The title of this post comes from a line in a Tibetan street song sung in Lhasa during China’s invasion of Tibet referring to the incompetence (“witless”) and cowardice (“foxes”) of Ngabo (“governor-general” of Eastern Tibet) and his Lhasa officials (“band”):
From among one hundred men Commander Muja is the most able, The witless gang of foxes are the governor-general and his band.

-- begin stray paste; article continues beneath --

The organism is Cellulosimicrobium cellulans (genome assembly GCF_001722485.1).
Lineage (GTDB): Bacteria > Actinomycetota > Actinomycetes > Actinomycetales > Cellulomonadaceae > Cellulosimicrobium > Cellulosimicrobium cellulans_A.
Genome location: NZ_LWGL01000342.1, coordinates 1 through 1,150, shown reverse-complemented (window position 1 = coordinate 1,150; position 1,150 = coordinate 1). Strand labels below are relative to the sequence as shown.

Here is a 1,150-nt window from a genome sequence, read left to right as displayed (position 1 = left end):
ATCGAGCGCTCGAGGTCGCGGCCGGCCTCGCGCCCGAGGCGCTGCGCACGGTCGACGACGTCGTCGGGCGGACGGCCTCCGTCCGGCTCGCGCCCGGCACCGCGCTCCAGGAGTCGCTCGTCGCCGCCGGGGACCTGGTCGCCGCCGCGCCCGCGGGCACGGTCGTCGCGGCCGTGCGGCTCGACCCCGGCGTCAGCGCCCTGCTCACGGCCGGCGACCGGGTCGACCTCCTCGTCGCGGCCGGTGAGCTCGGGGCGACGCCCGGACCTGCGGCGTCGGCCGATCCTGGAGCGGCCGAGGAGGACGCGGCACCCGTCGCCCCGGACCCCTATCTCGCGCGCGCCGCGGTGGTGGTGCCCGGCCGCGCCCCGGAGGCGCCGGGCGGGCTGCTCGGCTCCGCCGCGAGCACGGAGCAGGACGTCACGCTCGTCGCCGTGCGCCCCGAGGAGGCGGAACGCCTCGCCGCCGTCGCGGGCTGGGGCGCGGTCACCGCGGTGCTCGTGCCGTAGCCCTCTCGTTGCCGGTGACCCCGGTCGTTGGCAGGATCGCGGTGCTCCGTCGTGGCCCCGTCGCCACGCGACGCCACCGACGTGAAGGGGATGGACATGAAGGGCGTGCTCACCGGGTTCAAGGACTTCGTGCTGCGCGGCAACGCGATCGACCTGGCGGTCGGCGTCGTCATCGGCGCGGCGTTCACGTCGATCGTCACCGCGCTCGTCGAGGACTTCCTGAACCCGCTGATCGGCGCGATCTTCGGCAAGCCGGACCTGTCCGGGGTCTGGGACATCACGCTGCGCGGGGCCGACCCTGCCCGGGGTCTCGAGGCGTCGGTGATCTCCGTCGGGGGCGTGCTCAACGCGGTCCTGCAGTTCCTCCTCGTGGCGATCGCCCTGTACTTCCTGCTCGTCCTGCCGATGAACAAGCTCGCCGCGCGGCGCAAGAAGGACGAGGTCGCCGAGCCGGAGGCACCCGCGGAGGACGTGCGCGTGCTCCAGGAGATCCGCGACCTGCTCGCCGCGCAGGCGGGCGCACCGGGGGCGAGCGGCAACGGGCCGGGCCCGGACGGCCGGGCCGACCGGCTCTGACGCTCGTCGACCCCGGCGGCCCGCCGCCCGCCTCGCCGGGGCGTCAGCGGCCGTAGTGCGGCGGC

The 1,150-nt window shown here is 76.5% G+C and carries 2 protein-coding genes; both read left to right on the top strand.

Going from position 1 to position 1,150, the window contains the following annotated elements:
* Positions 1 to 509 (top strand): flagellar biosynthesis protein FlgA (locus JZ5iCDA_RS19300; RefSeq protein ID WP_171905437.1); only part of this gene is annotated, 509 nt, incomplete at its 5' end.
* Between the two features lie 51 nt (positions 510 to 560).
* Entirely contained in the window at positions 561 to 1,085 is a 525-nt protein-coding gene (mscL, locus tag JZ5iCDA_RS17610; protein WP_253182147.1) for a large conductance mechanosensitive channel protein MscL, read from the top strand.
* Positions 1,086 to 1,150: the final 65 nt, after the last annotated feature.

On December 23, 2009 Ngabo Ngawang Jigme, a former minister in the Tibetan government passed away in Beijing at the age of ninety-nine. As a controversial figure during and after the People’s Liberation Army’s Invasion of Tibet in 1950, Ngabo’s death led to the emergence of many mixed reactions regarding his legacy on Tibetan history. On February 2nd, 2010, Jamyang Norbu, an influential Tibetan political activist and writer, stated his continued support for his analysis of Ngabo as a treasonous traitor in a reiteration of his journal article titled “Deconstructing Ngabo,” that was first published in the Tibet Review in May 1980. Much earlier in an April 4th, 1998 interview, Tibetan historian Tsering Shakya explained how “most Tibetans despised [Ngabo] as a traitor,” and that “the Chinese [used] him to legitimise their rule.” In Jean-Jacques Annaud’s 1997 film “Seven Years in Tibet,” Ngabo was depicted conspiring with the Chinese and sabotaging the Tibetan resistance effort in 1950. In contrast, earlier on December 24th, 2009, a statement issued by the General Office of the Communist Party of China (CPC) Central Committee, described Ngabo as “a great patriot, renowned social activist, good son of Tibetan people, outstanding leader of China’s ethnic work and close friend of the CPC.” On that same day, a statement issued by the Kashag (Cabinet) of the Tibetan Government in Exile (TGIE) also similarly eulogized Ngabo’s legacy as “Honest and patriotic” and as “someone who upheld the spirit of the Tibetan people.” However, contrary to these accounts by the CPC and the TGIE, Ngabo Ngawang Jigme’s actions during the invasion of Tibet in 1950 were not “patriotic” and in the “spirit of the Tibetan people”; rather, they were incompetent, and harmful, and paved the way to the Chinese invasion and occupation of Tibet.
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